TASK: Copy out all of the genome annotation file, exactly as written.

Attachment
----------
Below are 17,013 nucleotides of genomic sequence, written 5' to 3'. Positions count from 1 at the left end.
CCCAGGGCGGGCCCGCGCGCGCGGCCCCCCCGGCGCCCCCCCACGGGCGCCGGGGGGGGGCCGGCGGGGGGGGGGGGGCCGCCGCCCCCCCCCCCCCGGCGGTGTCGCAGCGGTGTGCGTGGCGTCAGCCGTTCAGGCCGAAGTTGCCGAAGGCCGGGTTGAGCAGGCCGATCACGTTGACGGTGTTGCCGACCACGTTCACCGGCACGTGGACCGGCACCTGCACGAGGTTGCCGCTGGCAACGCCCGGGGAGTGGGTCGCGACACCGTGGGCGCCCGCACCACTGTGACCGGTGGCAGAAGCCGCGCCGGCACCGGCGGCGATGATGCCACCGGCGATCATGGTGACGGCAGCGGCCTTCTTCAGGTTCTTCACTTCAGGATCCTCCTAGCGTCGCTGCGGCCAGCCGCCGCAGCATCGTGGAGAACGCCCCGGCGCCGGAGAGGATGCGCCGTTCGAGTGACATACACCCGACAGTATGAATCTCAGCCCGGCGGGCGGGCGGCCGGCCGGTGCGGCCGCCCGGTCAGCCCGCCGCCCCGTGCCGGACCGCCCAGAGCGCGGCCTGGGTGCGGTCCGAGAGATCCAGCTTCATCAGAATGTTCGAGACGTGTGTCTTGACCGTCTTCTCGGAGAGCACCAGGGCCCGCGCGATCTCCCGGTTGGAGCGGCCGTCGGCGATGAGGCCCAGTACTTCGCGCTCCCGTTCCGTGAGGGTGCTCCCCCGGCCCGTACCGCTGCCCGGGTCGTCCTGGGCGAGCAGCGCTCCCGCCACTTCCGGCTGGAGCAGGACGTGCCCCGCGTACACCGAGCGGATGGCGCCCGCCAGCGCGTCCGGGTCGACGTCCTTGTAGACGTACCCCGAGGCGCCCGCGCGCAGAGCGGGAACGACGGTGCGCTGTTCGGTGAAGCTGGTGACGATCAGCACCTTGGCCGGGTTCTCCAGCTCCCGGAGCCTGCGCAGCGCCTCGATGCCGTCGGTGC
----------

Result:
Below are 17,013 nucleotides of genomic sequence, written 5' to 3'. Positions count from 1 at the left end.
CCCAGGGCGGGCCCGCGCGCGCGGCCCCCCCGGCGCCCCCCCACGGGCGCCGGGGGGGGGCCGGCGGGGGGGGGGGGGCCGCCGCCCCCCCCCCCCCGGCGGTGTCGCAGCGGTGTGCGTGGCGTCAGCCGTTCAGGCCGAAGTTGCCGAAGGCCGGGTTGAGCAGGCCGATCACGTTGACGGTGTTGCCGACCACGTTCACCGGCACGTGGACCGGCACCTGCACGAGGTTGCCGCTGGCAACGCCCGGGGAGTGGGTCGCGACACCGTGGGCGCCCGCACCACTGTGACCGGTGGCAGAAGCCGCGCCGGCACCGGCGGCGATGATGCCACCGGCGATCATGGTGACGGCAGCGGCCTTCTTCAGGTTCTTCACTTCAGGATCCTCCTAGCGTCGCTGCGGCCAGCCGCCGCAGCATCGTGGAGAACGCCCCGGCGCCGGAGAGGATGCGCCGTTCGAGTGACATACACCCGACAGTATGAATCTCAGCCCGGCGGGCGGGCGGCCGGCCGGTGCGGCCGCCCGGTCAGCCCGCCGCCCCGTGCCGGACCGCCCAGAGCGCGGCCTGGGTGCGGTCCGAGAGATCCAGCTTCATCAGAATGTTCGAGACGTGTGTCTTGACCGTCTTCTCGGAGAGCACCAGGGCCCGCGCGATCTCCCGGTTGGAGCGGCCGTCGGCGATGAGGCCCAGTACTTCGCGCTCCCGTTCCGTGAGGGTGCTCCCCCGGCCCGTACCGCTGCCCGGGTCGTCCTGGGCGAGCAGCGCTCCCGCCACTTCCGGCTGGAGCAGGACGTGCCCCGCGTACACCGAGCGGATGGCGCCCGCCAGCGCGTCCGGGTCGACGTCCTTGTAGACGTACCCCGAGGCGCCCGCGCGCAGAGCGGGAACGACGGTGCGCTGTTCGGTGAAGCTGGTGACGATCAGCACCTTGGCCGGGTTCTCCAGCTCCCGGAGCCTGCGCAGCGCCTCGATGCCGTCGGTGC